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He Can't Get Along With His Father

Mark Huttenlocker
 


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QUESTION:

Our son does improve for a while, but then all of the sudden he will get back into this rebellious stage. He has a really hard time communicating and getting along with his father. Now he says he can’t live with his father and wants to move out (he’ll soon be 17). His father is the “bad guy” and I am the “softy. ” Any help or advice? I just don't know what else to do. Should he be in counseling?

ANSWER:

Individual counseling for your son’s rebelliousness is just another “traditional" or “conventional" parenting strategy that has virtually no “bang for the buck. ” If you’re going to do counseling, the whole family should be involved.

I think it would be good to begin having regular conversations with your son about how exciting his future is going to be. Begin the conversations with questions to your son like: “Are you thinking about college?" “If so, where do you think you might like to attend?" “What career field sounds interesting to you?" “When you get a full-time job and can afford it, what kind of car are you going to get?" . . . and so on.

The idea is to put a positive spin on this idea he has about moving out on his own. You may even want to spend some afternoon with him shopping for an apartment (e. g. , call some landlords, meet with the landlord at the apartment so you and your son can see it and can talk about how much it will cost HIM to live there). Play along . . . as though “moving out" is a viable option. Begin building his confidence in being “out of the nest, " because sooner rather than later, he will be on his own.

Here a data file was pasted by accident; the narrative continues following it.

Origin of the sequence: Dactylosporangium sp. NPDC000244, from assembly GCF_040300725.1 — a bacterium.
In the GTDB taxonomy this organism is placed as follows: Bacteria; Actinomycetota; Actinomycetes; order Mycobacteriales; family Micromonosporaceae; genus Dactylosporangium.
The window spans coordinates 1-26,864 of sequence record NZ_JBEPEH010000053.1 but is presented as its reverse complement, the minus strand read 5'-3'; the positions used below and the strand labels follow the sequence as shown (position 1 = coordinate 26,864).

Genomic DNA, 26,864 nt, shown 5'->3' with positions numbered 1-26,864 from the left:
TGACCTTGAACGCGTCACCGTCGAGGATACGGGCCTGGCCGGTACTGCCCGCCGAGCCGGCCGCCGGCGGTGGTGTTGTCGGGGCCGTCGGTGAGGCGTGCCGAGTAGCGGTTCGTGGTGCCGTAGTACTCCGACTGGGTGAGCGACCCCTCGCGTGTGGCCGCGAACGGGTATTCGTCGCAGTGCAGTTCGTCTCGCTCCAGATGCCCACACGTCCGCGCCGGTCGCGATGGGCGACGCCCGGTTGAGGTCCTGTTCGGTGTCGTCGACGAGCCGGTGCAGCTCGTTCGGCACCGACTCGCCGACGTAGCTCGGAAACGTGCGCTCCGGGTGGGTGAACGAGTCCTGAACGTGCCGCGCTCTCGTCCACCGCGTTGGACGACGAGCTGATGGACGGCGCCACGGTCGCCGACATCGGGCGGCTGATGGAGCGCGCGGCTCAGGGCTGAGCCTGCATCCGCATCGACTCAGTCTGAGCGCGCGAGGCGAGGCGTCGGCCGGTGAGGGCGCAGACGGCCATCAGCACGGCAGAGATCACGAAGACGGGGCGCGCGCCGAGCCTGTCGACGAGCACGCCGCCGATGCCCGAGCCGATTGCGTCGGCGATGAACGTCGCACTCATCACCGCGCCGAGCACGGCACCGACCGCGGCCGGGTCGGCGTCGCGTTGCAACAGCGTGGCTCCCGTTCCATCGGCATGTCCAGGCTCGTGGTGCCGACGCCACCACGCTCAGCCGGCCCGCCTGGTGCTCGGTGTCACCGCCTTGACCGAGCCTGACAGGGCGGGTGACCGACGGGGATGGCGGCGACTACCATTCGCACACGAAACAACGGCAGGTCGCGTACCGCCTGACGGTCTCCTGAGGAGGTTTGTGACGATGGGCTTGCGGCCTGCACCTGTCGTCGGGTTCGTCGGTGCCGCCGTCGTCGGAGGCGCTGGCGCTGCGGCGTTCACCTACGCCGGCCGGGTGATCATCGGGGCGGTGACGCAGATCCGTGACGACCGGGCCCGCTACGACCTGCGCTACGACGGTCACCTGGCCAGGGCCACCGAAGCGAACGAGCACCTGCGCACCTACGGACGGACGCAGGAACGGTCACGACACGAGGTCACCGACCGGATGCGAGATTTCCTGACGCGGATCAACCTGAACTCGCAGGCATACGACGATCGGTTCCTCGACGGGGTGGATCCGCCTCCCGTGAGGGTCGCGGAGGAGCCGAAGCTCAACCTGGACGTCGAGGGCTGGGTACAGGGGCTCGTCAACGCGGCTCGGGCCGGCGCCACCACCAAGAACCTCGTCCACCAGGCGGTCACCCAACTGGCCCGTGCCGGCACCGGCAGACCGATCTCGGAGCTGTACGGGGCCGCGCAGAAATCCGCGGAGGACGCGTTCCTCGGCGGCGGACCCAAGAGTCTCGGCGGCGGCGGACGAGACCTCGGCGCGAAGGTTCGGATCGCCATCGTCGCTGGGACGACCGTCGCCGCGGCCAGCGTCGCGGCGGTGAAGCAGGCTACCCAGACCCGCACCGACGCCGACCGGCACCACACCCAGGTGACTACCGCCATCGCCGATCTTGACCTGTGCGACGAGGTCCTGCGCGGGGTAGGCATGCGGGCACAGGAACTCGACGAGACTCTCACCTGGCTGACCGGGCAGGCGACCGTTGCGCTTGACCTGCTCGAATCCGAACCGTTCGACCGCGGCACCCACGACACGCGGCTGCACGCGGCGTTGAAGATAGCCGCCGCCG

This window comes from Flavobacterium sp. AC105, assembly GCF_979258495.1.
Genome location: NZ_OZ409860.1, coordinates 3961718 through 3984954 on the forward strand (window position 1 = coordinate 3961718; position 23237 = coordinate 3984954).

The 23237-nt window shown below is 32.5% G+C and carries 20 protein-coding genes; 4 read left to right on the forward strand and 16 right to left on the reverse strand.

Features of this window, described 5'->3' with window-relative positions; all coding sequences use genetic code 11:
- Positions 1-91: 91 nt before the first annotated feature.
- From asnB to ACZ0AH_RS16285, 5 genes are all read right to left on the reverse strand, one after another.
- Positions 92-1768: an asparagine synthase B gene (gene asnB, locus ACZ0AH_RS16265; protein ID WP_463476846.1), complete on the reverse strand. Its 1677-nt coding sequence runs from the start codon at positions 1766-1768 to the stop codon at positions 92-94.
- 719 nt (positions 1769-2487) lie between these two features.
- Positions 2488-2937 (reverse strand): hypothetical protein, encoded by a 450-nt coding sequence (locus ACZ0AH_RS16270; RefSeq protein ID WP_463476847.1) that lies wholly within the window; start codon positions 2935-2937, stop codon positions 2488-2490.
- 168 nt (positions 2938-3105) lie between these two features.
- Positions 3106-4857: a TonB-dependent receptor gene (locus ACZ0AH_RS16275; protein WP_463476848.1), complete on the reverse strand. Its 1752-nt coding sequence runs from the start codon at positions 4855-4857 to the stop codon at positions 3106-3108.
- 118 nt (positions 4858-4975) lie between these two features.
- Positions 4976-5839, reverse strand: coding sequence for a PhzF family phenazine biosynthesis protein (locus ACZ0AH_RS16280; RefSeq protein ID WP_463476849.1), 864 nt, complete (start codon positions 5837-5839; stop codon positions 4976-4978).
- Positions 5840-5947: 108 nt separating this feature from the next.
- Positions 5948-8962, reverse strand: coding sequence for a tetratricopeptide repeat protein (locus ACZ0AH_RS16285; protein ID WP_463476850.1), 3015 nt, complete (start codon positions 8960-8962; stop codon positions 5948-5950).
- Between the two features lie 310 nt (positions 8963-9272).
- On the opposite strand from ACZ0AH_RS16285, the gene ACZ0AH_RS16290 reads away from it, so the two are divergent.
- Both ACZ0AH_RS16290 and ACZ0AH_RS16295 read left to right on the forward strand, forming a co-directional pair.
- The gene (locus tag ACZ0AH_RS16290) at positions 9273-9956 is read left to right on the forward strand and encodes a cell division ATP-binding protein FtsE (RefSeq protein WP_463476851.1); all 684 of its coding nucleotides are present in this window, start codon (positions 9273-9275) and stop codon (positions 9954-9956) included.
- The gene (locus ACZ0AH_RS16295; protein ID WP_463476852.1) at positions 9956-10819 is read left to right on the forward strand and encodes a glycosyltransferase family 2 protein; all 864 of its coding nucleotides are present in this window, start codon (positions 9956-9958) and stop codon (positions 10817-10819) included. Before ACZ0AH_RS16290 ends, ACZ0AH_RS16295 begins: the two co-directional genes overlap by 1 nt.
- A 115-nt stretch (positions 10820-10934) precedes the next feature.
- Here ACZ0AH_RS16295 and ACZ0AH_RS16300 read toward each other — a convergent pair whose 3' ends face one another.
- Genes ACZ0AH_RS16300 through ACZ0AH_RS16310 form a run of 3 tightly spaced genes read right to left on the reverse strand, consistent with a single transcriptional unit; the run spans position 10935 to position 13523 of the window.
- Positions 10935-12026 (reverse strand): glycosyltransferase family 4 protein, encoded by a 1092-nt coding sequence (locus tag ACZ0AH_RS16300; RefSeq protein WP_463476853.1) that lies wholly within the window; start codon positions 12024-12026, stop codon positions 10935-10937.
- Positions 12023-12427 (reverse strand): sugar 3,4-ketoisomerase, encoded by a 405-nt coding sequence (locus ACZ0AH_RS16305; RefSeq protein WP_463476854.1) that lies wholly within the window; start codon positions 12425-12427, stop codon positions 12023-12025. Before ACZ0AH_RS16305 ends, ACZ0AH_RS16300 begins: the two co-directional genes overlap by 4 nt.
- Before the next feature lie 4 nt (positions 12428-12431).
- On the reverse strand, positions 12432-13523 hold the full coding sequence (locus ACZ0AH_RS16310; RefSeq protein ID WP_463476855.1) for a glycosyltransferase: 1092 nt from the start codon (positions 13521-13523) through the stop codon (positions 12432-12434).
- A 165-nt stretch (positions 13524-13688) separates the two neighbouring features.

If dad would “lighten-up" a bit - and if you, dear mother, would “toughen-up" a bit - you and your husband will be more on the same page, and your son will not easily play one against the other (which sounds like what's going on here).

Before you or your husband make any decisions about anything, the two of you should discuss it first and decide collectively what to do. A weaker plan by both parents will be 10 times better than a stronger plan made by only one parent.

Mark Huttenlocker, M. A. , is a family therapist who works with teens and pre-teens experiencing emotional/behavioral problems associated with ADHD, Oppositional Defiant Disorder, Conduct Disorder, Bipolar Disorder, Autism, etc. He works with these children and their parents – in their homes. You may visit his website here: http://www.MyOutOfControlTeen.com/support

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